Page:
What little remains of the historic tobacco industry in central Taiwan is disappearing fast. Tobacco cultivation was big business for much of the 20th century but went into sharp decline in the 1980s and essentially ended with globalization and Taiwan’s accession to the WTO. Robust preservation efforts in southern and eastern Taiwan ensure something of this industry will remain for future generations but the situation in the former tobacco cultivation areas of Taichung 台中, Changhua 彰化, and Yúnlín 雲林 is far more ambiguous, and documentation of what cultural assets remain is sparse or nonexistent. For this reason I’ve made an effort to record tobacco barns anytime I encounter them in my travels—as I did while driving through Jiǔqiōng Village 九芎村 on the south side of Línnèi 林內 in Yúnlín 雲林 earlier this summer.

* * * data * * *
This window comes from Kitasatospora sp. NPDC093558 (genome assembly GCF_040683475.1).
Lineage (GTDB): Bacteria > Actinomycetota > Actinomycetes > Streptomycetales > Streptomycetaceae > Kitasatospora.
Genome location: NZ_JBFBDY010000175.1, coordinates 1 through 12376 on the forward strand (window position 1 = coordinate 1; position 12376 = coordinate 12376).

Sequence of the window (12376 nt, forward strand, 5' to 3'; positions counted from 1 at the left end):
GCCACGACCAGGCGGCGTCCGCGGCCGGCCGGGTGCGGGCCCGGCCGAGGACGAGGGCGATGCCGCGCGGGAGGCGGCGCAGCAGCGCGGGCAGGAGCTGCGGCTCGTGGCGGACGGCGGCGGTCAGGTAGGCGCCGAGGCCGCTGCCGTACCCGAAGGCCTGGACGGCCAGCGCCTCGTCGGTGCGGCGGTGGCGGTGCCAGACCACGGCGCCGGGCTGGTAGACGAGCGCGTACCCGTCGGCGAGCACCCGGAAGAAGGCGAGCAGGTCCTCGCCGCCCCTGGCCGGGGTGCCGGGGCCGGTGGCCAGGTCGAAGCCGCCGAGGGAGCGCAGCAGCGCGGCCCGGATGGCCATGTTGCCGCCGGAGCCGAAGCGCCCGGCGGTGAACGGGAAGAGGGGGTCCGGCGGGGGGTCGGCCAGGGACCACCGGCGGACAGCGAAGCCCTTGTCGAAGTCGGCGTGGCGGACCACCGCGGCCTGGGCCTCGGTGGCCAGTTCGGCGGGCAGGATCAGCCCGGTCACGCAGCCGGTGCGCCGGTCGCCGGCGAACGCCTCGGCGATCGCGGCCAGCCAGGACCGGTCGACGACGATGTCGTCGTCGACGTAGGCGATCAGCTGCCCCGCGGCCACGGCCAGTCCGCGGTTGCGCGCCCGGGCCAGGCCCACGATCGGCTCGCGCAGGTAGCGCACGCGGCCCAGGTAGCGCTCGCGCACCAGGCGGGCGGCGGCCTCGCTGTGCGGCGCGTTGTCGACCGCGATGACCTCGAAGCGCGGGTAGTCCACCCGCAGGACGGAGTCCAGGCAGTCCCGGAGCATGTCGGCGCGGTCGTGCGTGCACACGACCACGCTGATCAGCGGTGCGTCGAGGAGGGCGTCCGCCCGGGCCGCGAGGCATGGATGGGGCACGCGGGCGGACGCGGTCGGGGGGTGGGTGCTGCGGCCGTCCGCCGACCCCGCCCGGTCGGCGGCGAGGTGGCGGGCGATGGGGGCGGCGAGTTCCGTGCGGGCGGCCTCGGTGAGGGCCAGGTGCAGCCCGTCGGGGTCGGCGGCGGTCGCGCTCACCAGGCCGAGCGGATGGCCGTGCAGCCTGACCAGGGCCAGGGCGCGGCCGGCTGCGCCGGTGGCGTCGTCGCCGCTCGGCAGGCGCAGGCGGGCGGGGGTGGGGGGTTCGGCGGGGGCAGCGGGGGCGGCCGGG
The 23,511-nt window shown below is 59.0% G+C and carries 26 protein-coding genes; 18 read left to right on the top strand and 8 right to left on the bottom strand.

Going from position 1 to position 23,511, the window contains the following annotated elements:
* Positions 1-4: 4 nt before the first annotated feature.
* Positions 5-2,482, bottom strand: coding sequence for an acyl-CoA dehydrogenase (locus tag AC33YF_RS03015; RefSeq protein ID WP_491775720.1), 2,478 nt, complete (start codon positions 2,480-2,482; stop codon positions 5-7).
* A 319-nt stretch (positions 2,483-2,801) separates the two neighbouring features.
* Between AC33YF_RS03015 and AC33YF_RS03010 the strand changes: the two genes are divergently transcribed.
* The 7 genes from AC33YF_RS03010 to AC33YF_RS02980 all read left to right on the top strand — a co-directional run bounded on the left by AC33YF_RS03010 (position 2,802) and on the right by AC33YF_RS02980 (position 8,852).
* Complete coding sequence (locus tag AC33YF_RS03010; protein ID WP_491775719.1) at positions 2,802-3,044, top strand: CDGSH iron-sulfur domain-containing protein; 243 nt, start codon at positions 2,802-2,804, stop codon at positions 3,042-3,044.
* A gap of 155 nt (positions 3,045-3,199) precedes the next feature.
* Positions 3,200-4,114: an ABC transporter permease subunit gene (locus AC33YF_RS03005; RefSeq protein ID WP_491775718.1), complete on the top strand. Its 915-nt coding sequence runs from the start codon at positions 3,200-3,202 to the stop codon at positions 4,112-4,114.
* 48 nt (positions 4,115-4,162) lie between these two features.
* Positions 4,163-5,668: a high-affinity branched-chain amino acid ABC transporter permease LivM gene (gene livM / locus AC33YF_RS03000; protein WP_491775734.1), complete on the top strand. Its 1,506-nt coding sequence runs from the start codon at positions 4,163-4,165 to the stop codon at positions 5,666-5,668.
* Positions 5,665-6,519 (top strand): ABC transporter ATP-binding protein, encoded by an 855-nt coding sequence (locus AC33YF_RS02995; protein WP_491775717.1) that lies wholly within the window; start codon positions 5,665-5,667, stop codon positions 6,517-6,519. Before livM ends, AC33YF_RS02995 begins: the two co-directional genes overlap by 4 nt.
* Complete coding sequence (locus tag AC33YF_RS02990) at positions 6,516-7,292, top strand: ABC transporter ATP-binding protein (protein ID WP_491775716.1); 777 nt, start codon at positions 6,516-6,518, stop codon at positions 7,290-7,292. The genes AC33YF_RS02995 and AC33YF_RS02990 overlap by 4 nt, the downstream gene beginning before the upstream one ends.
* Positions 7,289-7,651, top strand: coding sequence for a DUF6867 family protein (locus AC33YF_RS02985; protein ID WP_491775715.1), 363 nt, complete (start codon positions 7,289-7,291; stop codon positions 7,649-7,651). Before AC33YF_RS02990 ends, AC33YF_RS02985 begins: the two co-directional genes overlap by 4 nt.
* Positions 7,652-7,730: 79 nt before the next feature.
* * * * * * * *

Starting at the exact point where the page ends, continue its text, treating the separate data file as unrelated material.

I was not surprised to find this tobacco barn while gallivanting around Línnèi 林內, formerly one of the main tobacco cultivation areas in Yúnlín 雲林, though it is located in a village on the opposite side of the township from active conservation efforts. I’ve found no mention of it online which isn’t unusual—tobacco barns were once a dime a dozen in this part of the country and few were explicitly named. Even so, there is some utility in sharing small finds like this one.
For more about the tobacco curing process and the architectural features of this class of building I suggest reading my piece about the Shuinan Tobacco Barn in Taichung 台中.
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